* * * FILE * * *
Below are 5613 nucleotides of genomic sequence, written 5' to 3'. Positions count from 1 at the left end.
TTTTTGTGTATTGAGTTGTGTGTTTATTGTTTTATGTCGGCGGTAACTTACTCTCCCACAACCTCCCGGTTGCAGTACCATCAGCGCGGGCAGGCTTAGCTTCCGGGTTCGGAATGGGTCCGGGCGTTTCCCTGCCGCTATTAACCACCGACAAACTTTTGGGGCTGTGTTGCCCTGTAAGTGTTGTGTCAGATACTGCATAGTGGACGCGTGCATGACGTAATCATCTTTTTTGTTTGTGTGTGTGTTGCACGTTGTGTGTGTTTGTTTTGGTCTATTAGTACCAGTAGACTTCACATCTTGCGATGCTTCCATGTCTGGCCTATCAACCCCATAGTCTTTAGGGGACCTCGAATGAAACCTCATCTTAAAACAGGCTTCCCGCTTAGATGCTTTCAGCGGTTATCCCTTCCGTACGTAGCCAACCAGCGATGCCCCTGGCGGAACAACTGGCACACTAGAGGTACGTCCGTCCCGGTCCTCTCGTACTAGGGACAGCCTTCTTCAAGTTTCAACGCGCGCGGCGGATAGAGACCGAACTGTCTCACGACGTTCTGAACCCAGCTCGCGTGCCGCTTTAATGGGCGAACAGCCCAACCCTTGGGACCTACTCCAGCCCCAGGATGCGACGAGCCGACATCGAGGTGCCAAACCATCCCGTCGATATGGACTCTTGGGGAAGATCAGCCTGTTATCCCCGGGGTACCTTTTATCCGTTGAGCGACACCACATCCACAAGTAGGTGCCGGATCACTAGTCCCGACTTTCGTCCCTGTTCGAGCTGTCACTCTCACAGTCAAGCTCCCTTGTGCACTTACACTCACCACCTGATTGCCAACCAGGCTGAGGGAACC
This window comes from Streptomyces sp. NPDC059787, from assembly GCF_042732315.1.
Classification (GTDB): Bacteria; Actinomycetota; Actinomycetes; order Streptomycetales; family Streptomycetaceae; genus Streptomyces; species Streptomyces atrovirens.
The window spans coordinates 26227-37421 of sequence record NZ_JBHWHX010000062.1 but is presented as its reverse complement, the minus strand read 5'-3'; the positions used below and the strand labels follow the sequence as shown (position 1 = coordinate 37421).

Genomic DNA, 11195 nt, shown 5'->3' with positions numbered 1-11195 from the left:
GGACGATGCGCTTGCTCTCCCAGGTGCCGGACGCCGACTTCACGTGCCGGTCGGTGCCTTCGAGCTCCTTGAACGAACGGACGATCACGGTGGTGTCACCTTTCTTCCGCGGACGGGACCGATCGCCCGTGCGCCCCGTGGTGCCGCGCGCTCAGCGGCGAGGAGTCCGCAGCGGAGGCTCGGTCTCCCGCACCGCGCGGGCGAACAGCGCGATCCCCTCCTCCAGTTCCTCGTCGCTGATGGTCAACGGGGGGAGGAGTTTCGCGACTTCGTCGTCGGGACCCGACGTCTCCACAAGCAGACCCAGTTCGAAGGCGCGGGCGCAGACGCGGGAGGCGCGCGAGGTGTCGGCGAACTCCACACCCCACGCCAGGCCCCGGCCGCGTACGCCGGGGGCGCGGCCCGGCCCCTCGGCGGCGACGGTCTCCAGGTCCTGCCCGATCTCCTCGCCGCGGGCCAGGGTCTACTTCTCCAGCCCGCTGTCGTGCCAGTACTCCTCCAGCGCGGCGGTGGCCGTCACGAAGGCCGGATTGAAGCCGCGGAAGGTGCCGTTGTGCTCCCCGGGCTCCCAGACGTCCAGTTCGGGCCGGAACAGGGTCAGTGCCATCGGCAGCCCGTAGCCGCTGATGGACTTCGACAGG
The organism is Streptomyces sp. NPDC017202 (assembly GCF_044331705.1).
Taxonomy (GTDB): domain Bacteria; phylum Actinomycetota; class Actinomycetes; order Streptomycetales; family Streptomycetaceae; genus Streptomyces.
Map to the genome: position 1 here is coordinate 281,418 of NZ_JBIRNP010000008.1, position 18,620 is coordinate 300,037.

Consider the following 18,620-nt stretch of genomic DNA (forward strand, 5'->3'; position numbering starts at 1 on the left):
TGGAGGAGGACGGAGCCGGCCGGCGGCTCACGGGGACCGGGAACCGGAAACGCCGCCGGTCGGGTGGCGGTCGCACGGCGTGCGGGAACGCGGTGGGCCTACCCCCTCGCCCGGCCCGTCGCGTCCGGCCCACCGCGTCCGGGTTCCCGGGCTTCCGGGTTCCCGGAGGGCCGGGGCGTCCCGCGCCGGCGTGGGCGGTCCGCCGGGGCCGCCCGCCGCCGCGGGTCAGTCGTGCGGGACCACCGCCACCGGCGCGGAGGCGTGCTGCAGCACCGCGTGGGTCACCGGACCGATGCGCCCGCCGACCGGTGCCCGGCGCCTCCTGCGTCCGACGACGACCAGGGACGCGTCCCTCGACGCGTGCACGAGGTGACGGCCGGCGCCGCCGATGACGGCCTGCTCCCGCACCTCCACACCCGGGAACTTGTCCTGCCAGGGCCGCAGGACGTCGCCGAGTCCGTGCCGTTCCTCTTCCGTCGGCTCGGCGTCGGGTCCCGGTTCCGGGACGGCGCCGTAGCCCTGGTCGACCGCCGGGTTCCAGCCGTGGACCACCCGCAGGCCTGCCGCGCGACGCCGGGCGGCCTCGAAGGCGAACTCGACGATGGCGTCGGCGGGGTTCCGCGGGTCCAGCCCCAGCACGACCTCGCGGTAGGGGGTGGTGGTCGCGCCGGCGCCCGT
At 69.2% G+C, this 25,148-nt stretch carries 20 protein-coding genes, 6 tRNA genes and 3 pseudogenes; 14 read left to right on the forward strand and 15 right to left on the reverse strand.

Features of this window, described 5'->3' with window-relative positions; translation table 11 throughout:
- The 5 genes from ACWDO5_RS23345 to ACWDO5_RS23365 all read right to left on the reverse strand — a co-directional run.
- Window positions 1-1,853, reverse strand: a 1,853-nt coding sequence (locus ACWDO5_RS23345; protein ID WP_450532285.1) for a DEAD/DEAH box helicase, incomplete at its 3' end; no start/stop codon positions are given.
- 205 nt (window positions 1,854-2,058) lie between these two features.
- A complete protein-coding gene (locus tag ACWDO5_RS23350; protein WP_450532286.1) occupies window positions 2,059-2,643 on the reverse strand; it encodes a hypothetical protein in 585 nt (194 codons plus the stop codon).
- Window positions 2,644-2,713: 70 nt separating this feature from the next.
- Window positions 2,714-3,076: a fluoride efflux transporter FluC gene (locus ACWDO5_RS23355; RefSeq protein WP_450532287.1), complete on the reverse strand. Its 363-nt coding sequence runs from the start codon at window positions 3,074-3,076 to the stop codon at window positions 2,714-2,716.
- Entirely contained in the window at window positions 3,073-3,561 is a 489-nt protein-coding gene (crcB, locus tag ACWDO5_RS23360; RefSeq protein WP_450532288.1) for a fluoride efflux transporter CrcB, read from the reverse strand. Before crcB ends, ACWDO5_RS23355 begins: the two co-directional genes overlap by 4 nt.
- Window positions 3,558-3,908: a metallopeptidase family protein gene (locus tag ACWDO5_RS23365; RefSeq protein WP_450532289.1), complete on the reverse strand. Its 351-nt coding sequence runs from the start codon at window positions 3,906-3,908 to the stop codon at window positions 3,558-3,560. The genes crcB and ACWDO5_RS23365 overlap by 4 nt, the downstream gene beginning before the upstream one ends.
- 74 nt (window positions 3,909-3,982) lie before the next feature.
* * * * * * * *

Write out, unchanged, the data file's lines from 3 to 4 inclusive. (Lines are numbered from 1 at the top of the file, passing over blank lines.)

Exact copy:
This window comes from Streptomyces sp. NPDC059787, from assembly GCF_042732315.1.
Classification (GTDB): Bacteria; Actinomycetota; Actinomycetes; order Streptomycetales; family Streptomycetaceae; genus Streptomyces; species Streptomyces atrovirens.